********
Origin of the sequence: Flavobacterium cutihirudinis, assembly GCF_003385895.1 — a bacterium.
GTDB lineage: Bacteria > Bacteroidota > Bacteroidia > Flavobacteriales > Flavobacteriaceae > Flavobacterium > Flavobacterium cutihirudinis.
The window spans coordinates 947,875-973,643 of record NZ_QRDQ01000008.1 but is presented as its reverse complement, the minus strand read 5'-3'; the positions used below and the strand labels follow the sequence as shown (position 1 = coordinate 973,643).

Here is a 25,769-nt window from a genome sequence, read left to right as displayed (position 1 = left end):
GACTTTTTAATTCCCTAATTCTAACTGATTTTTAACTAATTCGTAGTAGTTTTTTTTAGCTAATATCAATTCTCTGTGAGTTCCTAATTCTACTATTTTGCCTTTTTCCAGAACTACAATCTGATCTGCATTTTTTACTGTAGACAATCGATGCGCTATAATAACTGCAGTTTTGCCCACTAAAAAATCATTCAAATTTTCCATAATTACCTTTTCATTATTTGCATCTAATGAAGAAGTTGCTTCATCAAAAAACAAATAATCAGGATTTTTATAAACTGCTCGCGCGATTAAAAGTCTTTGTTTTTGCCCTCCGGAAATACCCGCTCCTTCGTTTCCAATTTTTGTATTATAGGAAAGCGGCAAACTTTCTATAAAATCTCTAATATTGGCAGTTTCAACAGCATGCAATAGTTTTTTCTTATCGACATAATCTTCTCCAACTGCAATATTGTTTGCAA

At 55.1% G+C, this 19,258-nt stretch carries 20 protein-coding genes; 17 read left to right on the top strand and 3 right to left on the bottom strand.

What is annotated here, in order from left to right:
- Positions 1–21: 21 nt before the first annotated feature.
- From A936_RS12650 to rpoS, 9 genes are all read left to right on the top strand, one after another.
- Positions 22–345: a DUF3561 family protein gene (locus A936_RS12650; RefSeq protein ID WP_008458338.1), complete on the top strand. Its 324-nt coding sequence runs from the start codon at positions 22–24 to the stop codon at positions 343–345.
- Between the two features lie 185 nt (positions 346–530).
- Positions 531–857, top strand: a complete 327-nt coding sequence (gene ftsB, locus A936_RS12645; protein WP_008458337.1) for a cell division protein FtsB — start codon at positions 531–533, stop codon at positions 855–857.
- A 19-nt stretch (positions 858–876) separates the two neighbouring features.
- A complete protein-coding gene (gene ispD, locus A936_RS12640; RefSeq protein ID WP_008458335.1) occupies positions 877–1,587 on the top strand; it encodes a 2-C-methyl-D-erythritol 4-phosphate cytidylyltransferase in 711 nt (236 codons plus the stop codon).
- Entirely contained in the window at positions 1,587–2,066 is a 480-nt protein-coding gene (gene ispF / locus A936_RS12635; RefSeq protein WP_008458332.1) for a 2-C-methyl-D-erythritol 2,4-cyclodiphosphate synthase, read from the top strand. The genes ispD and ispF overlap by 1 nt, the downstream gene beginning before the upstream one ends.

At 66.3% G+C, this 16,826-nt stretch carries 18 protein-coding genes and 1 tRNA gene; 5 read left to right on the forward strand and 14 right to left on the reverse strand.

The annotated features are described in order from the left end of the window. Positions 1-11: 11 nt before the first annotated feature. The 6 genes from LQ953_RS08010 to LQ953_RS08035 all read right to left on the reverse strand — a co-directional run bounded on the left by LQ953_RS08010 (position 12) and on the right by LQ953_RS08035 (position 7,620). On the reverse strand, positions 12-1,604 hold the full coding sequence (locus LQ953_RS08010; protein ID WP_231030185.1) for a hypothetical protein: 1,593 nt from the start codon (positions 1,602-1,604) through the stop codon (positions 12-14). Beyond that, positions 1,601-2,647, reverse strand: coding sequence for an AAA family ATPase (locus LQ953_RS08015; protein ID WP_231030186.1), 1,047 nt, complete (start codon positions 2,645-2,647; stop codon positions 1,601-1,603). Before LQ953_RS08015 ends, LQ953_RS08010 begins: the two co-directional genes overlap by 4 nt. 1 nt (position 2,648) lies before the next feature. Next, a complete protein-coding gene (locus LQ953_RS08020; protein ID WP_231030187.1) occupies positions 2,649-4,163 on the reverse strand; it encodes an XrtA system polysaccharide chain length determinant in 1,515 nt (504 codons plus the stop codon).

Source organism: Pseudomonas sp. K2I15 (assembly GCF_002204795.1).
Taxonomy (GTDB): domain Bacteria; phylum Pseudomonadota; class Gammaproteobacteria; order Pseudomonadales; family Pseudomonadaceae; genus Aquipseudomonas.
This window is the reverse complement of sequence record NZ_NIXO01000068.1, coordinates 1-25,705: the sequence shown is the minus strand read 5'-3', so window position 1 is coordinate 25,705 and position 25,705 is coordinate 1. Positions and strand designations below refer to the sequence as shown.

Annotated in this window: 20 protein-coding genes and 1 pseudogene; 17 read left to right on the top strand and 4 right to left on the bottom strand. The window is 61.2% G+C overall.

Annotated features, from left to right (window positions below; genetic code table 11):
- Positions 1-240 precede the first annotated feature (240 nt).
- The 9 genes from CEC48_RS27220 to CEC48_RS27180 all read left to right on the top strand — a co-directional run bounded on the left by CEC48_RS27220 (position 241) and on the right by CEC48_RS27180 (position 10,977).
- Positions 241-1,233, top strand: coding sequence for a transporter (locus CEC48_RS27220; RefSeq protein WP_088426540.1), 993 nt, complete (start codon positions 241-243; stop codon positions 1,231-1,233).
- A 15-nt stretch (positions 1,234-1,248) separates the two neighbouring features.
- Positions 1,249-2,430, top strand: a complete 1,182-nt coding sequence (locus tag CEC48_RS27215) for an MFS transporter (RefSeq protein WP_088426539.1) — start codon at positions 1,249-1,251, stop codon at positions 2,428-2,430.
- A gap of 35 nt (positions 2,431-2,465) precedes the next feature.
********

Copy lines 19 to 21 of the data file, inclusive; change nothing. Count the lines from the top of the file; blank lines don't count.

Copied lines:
Taxonomy (GTDB): domain Bacteria; phylum Pseudomonadota; class Gammaproteobacteria; order Pseudomonadales; family Pseudomonadaceae; genus Aquipseudomonas.
This window is the reverse complement of sequence record NZ_NIXO01000068.1, coordinates 1-25,705: the sequence shown is the minus strand read 5'-3', so window position 1 is coordinate 25,705 and position 25,705 is coordinate 1. Positions and strand designations below refer to the sequence as shown.

Annotated in this window: 20 protein-coding genes and 1 pseudogene; 17 read left to right on the top strand and 4 right to left on the bottom strand. The window is 61.2% G+C overall.